Eight experts take a crack at ranking BCS conferences
Posted: Wednesday November 7, 2007 3:16PM; Updated: Wednesday November 7, 2007 7:23PM
CBS college football analyst Gary Danielson knows a thing or two about conference debates. During last season's SEC championship game, he argued Florida, not Michigan, deserved a spot opposite Ohio State in the BCS title game. His argument was largely on the strength of the SEC vs. the Big Ten, and it created more than a few elevated heart rates in the Midwest.
"When people talk about which conference is best, they are usually just giving opinions and not really much else," Danielson said. "You have to put pencil to paper and really look at it. But you know what? When you do that, it gets even harder. It is really splitting hairs."
After giving my opinion over the first two months of the season on this topic, I decided to let a national panel of experts split the hairs this week, ranking the six BCS conferences. Assembled for this exercise are Danielson and Spencer Tillman (CBS), Mark Schlabach (ESPN), Tom Dienhart (Sporting News), Dan Wetzel (Yahoo! Sports), Mitch Light (Athlon Sports), Pete Fiutak (CollegeFootballNews.com) and Chris Dufresne (Los Angeles Times).
Each submitted a list and explained their thought process, and as you can see in the graphic to the right, the SEC was unanimously named the nation's top conference. Here is every individual ballot and commentary:
Gary Danielson, CBS Sports
First Tier: SEC, Pac-10
This is not easy to do. I would put the SEC at 1A and the Pac-10 at 1B, because if you look at it in terms of embarrassing losses, the SEC really has none. The Pac-10 has lost to Notre Dame, New Mexico, Cincinnati, Utah. Also, when you play in the SEC, you travel with that 75 years of history to those games. Week after week, that is draining.
The Big Ten is going to have Michigan and Ohio State go undefeated two years in a row. That doesn't say much for the conference. It is like that conference is stuck in the 1970s while everyone else has moved on.
I would say this year, the conference differences are a good tie-breaker, but not a leap-frogger. One team shouldn't leap-frog another just because of conference.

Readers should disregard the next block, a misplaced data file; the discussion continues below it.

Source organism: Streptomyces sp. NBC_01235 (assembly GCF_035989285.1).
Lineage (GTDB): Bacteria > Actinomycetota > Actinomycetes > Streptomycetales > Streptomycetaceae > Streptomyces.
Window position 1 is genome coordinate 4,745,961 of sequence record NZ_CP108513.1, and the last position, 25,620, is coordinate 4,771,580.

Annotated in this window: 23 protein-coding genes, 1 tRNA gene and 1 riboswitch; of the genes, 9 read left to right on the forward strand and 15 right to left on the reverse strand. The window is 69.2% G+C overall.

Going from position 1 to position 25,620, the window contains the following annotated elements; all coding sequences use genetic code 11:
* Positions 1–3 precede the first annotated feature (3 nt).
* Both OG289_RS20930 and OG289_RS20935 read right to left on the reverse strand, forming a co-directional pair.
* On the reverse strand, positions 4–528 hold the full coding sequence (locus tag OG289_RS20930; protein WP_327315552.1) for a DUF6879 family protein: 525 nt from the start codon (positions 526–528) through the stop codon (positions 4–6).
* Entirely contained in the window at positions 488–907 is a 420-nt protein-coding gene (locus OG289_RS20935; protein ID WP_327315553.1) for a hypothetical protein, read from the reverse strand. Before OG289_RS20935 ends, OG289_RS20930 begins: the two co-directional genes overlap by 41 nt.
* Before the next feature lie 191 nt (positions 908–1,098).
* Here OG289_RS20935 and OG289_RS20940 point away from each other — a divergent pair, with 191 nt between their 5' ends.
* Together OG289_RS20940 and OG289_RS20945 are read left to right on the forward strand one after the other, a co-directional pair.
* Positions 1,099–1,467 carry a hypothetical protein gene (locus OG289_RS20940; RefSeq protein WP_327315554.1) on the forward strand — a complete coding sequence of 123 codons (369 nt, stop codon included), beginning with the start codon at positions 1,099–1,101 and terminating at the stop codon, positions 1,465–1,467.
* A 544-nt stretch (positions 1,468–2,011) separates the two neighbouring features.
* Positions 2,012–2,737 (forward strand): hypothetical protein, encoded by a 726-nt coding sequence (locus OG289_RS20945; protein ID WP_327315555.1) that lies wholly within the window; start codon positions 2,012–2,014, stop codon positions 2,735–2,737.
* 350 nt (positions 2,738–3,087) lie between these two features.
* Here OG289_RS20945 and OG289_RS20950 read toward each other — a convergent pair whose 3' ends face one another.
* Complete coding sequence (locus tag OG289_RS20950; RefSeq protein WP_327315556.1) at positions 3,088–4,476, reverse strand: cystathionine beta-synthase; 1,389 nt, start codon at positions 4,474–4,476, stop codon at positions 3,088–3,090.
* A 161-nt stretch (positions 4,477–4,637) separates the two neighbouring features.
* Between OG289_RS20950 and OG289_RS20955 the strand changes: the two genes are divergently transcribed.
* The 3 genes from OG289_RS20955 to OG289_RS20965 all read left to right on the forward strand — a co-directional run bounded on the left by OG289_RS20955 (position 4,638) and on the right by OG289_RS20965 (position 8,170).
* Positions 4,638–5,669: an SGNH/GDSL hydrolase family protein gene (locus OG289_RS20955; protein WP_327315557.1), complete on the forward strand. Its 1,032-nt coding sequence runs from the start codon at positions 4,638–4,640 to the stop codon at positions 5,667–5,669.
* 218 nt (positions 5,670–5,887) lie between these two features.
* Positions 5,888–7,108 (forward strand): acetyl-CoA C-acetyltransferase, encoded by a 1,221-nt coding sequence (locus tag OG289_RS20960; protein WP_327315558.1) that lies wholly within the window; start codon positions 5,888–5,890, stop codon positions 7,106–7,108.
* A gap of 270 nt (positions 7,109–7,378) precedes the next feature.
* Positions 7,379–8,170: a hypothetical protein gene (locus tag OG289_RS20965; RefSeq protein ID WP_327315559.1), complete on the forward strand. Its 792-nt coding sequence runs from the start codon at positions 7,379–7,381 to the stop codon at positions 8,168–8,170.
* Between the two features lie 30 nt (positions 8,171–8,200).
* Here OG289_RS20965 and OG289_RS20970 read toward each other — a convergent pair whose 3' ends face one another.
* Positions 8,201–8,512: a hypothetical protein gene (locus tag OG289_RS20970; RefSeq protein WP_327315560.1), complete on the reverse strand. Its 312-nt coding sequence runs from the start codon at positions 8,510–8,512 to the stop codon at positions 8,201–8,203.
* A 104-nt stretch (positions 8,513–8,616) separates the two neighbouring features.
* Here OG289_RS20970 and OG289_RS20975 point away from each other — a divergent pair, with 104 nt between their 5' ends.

Spencer Tillman, CBS Sports
Viewing this with a critical eye, you have to judge a conference's strength from the bottom up. I don't see a conference that measures up to the SEC from the bottom up. The Pac-10 has USC, Cal and Oregon, but it doesn't measure up at the bottom. In the SEC, you have Vanderbilt being competitive, Kentucky was in the national championship hunt, Alabama is supposed to be a fringe Top-25 team and you see what they are doing. From top to bottom, the SEC is the best.
Mark Schlabach, ESPN
1. SEC: Outside of LSU, the SEC's upper crust isn't as good as it has been in the past. But every SEC team except Ole Miss is capable of springing an upset of LSU.
2. Big 12: With Oklahoma, Missouri and Kansas in the top 10, it might be argued the Big 12 is stronger than the SEC. Alas, Nebraska weighs the league down too much at the bottom.
3. Pac-10: If Oregon gets to the BCS championship game, the Ducks will have earned it. The Pac-10 is so strong this season USC might only be the third-best team in the league.
4. Big Ten: Ohio State has won a Big Ten-record 20 consecutive conference games and has faced little resistance this season. Only Illinois and Michigan -- the Buckeyes' November punching bag under coach Jim Tressel -- stand in the way of an unbeaten regular season.
5. ACC: Boston College and Virginia Tech are legitimate top-15 teams, and Clemson and Virginia are two of the hottest teams in the country. Florida State finally showed life upsetting B.C.; Miami is still on life support.
6. Big East: The conference has taken a big step back this season, with Louisville, Rutgers and now South Florida struggling. But West Virginia still figures to finish among the top five teams in the country, if the Mountaineers don't slip before the BCS bowls.
Tom Dienhart, Sporting News
1. SEC: Lack of elite-level teams is overcome by quality depth that is 11 schools deep. Sorry, Ole Miss.
2. Big 12: No league features more top-end teams -- Oklahoma, Kansas, Missouri, Texas.
3. Pac-10: Equal parts good (Oregon, Arizona State, Cal, USC, Oregon State) and bad (Washington, Washington State, Arizona, Stanford, UCLA).
4. Big East: There's one elite team (West Virginia), one surprise (UConn) and lots of mediocrity.
5. Big Ten: There's Ohio State and Michigan. Did I mention Ohio State and Michigan are REALLY good?
6. ACC: Hands down the worst BCS league, with nary a legit national title contender.